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Transitioning to a camper

Once we placed our order for our camper, the excitement of gear and storage amped up. Of course, we wanted to use gear that we already have, but what should we keep, what should go, and what are we missing? Oh, and how do we make it all fit?

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Endless Possibilities

First, we evaluated what we already have. We decided to keep sleeping bags for the kids, as their sleeping arrangement could be a table and benches by day, so we want the ease of moving them as needed. However, as we would have a permanent bed, we wanted something that was easy to make and maintain. After diving into the web for the most recommended options, we decided to go with Beddy’s. We already used Beddy’s at home for our kids, so we knew what to expect. Making the bed in a camper with a corner setup would never be easy, but at least with a Beddy, we could keep it self-contained with minimal maintenance; you just zip it up!

Once we evaluated the sleeping situation, it was on to our core gear: cookware, dinnerware, and miscellaneous basics. The majority of this collection was items that we had outgrown in the house and transferred into camping bins. We wanted to be efficient in our storage solutions, so we kept what was regularly used, upgraded to a few sets that could nest or be consolidated into multiple uses, and donated the rest on our local buy/sell/trade classified pages. Some of my favorite items that we acquired during this period were:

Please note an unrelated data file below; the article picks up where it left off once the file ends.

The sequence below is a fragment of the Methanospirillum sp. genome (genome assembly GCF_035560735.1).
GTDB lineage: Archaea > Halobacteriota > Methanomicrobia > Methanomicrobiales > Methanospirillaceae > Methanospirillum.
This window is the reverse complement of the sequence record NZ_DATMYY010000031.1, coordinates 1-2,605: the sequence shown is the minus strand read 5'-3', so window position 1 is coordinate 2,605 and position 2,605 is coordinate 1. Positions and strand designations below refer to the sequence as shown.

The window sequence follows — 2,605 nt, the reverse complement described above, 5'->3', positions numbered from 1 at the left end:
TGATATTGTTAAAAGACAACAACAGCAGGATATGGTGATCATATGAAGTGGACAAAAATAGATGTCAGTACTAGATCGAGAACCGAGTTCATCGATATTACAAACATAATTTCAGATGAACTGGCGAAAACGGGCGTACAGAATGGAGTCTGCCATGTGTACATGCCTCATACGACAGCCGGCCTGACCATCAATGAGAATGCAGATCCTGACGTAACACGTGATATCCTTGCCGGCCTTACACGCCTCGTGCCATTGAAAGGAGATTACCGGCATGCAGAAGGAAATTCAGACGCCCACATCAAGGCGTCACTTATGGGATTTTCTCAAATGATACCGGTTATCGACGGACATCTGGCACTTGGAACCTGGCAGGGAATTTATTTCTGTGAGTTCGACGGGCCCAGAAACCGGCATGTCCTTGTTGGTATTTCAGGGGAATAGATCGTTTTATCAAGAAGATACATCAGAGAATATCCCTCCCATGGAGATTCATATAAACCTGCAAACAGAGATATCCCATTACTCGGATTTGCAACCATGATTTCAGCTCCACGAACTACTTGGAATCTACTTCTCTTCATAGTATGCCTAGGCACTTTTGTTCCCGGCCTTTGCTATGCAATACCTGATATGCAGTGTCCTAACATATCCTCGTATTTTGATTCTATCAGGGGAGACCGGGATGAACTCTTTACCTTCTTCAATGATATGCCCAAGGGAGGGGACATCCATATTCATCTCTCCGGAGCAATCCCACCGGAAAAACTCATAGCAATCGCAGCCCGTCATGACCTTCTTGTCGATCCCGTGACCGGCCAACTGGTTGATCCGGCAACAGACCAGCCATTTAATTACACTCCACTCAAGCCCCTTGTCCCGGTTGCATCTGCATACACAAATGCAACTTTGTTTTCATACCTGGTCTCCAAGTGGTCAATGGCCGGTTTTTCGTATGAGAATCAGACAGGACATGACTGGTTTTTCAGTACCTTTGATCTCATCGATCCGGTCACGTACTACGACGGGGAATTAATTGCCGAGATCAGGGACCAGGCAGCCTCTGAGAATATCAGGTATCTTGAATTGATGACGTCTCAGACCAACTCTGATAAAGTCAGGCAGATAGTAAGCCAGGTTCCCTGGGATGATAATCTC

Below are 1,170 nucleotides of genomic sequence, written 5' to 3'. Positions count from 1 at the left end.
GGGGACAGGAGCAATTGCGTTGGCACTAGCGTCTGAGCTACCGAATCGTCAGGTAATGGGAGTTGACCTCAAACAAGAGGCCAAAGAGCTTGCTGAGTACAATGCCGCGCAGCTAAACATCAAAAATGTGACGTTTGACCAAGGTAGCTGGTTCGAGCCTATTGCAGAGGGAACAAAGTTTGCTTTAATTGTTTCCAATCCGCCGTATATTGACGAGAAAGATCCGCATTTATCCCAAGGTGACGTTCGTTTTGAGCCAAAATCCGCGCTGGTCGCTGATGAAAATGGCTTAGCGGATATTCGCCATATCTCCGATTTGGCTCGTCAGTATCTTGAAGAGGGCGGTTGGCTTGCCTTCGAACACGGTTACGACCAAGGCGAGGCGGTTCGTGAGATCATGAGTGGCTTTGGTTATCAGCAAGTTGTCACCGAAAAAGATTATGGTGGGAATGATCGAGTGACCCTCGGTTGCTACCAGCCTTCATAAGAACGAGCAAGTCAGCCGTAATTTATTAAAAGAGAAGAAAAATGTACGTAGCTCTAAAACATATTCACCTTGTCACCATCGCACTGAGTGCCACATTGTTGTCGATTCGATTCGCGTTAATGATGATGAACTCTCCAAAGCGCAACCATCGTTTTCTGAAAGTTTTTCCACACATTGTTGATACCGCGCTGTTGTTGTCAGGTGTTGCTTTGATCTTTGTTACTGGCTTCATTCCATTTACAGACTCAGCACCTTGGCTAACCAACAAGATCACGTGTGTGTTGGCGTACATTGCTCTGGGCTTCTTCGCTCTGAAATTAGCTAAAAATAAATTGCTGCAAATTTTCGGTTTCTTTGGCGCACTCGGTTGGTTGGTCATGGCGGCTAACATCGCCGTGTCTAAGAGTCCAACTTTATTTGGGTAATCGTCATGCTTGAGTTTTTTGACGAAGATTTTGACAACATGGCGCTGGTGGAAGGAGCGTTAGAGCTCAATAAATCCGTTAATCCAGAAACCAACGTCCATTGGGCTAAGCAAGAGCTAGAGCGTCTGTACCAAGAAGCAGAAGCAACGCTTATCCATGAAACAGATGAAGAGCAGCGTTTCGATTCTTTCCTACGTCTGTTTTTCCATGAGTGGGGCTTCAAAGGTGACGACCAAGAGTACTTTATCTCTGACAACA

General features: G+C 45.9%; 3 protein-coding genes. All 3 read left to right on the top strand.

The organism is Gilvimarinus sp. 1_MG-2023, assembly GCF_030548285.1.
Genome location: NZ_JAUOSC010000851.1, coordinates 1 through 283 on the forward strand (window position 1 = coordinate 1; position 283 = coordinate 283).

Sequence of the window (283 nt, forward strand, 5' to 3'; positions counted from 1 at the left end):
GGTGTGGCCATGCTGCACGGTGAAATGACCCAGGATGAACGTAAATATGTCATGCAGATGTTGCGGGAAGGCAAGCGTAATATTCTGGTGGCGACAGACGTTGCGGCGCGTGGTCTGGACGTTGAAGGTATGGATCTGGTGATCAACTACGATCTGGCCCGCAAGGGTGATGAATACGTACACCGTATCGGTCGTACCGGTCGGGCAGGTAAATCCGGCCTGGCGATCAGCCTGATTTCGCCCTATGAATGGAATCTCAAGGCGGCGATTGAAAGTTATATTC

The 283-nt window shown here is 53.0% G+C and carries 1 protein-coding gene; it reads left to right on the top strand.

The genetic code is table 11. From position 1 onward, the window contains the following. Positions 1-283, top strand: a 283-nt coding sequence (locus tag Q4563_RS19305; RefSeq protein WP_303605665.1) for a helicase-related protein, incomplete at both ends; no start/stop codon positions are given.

• A bundle of camping cookware: it nests within itself, stores in a mesh bag, and doesn’t take up a lot of space due to the stacking capabilities.
  • Multipurpose tubs: They can double as a sink or wash basin, cutting board, or general storage. They fit in the sync and collapse down ‘flat’ and can be stacked for easy storage.
  • Smart cutlery: Durable spork combos from REI, and zippered knife containers that include cutting boards and cleaning supplies. We reach for these items the most and store them in the drawers within our camper, or in a collapsable kitchen bag that we suction to the outside of our camper.
  • Toiletries: Our first camper didn’t have a toilet, so we used the pop-up shelter and portable camping toilet from our tent camping days. We also carried around Travel-Johns to make it easier for middle of the night or rainy downpour moments when you just need to go. I still carry them in our car emergency kit because you never know when your young child may need to heed the call of nature. Since moving to a camper with a bathroom, we make sure to keep a supply of RV toilet paper, hand sanitizer, and soap at all times. I’d say these are generally good to have as you never know when a campground will be out of one of the three items when you most need it.

constantly learning

With each trip that we take in our camper, we find what we are actually using and what we are not. For example, I got a pour-over for coffee for my husband. It turns out, he prefers percolator coffee and the pour-over sits collecting dust and taking up space. Additionally, we found that we have a large amount of camp chairs. An unnecessary amount. We consolidated down to some favorites and those that we are most likely to use.

After a few trips where various maladies and ailments occurred, we realized we should also up our first aid kit game. It never fails that you get out for a long weekend and your kid gets a stuffy nose, headache, or injury that requires more than just a band aid (ice packs are regularly requested). Depending on where we are camping, we also need an abundance of bug spray and anti-itch cream or allergy medicine. Honestly, our camper first aid kid is better stocked than our home kit. You know what works best for yourself and your family, so consider those factors when stocking your kit.

favorite things

I’ll keep an updated list of our favorite supplies and gear on the Resources page.

What are your must-have camping supplies in your camper?

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